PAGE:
I started my career covering regional banks and you can't overestimate how much the fabric of America is woven into them. The U.S. Government certainly can't afford to bail them all out. Already we're stretched so thin, China is downgrading our credit rating for the first time.
I know, I know, not exactly happy Christmas wishes. The above video is far more suited for Halloween.
OK, so remember this post about my life pre-assistant? I know I owe three people in DC shirts because they bought three books. But I can only find Frank Strong's card. (On the way tomorrow!)
At the risk of a million people telling me they bought three books, I'm asking whoever those two people are to email and let me know, so I can honor the deal!
Honor system, please! The shirts are actually a UGBT loss leader.
I love this one:
that's Peter Corbett, SomewhatFrank Gruber, Jen Consalvo, me, and my roadie Peter LaMotte. Crazily enough, Peter went to college with me and is now in the DC tech scene. I haven't seen him in about 10 years but he was kind enough to carry books and perform other roadie like duties. Thanks Facebook for reconnecting us!
I also love this one from the AOL talk, taken by Jen (not sure who took the one above!) I'm signing books and Frank is looking on wistfully. I spent a good deal of time trying to convince him to drop everything and write one. He actually signed one of mine for someone-- just to see what it was like:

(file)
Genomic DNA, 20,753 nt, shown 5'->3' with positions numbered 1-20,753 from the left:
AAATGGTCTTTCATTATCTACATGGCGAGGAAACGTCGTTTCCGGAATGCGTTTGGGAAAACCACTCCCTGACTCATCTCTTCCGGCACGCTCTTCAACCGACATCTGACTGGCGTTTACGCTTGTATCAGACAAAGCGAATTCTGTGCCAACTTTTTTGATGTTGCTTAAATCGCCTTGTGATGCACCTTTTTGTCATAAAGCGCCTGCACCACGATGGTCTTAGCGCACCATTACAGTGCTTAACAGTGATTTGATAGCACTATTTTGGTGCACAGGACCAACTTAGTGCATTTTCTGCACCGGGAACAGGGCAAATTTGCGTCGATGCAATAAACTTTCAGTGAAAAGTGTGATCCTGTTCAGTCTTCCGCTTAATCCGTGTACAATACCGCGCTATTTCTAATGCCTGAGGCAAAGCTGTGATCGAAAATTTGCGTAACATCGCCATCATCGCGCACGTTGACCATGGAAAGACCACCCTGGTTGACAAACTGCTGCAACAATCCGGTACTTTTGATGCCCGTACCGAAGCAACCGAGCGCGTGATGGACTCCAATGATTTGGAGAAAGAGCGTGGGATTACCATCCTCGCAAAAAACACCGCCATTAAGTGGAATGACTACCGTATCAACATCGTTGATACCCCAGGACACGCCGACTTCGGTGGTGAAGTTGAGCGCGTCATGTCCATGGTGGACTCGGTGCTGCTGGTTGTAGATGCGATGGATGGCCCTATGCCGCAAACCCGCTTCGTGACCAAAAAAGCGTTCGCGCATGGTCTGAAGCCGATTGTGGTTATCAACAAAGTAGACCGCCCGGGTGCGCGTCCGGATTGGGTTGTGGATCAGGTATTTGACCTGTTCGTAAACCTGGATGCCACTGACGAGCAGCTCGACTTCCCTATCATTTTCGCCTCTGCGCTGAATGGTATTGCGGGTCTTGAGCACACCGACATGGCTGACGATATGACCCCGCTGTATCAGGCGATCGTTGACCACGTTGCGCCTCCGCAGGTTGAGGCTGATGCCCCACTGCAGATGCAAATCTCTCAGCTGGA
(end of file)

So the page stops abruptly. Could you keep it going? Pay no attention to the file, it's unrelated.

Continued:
Massive, massive thanks to my AOL hosts in DC, Michael Tolosa and Frank Gruber who made my visit unforgettable. Here's Michael and I at the party:
So, I have a few hours left in New York and I'm that kind of exhausted that's too exhausted to nap. We fly back tonight, and then I've got a 5 a.m. wake up for Yahoo. It's going to be BRUTAL. Just brutal. So while I have a bit of stamina, I figured I'd blog some more about my Washington DC experience.
First off-- I was blown away by the excitement of the scene. I didn't get enough time to do deep dives on everyone's businesses, obviously, but I definitely heard about a few cool ideas. Like LA, I was struck that there weren't just a lot of "me too" ideas. More than that, there is a palpable will among everyone I met to drag DC into being a hip, hot Web hotspot, kicking and screaming if they have to.
Every center of innovation needs a cocktail of things:
-wild, almost naive ambition
-a culture of risk taking
-a social scene where Valley-like serendipitous moments can happen. (You know, stuff like: Oh, hey! I haven't seen you in forever! You're starting a company? OMG I know an angel investor who's really into that space! etc)
-big companies techies can spin off from
I think DC has some of those. The ambition is there for sure, and people like Justin Thorp, Peter Corbett and Frank Gruber are great "human routers" to continually bring new people into the scene and keep the existing ones mixing, mingling-- and most important for DC-- keep them from moving to the Valley in frustration.
Every time I say I'll never mention SXSW on my blog again...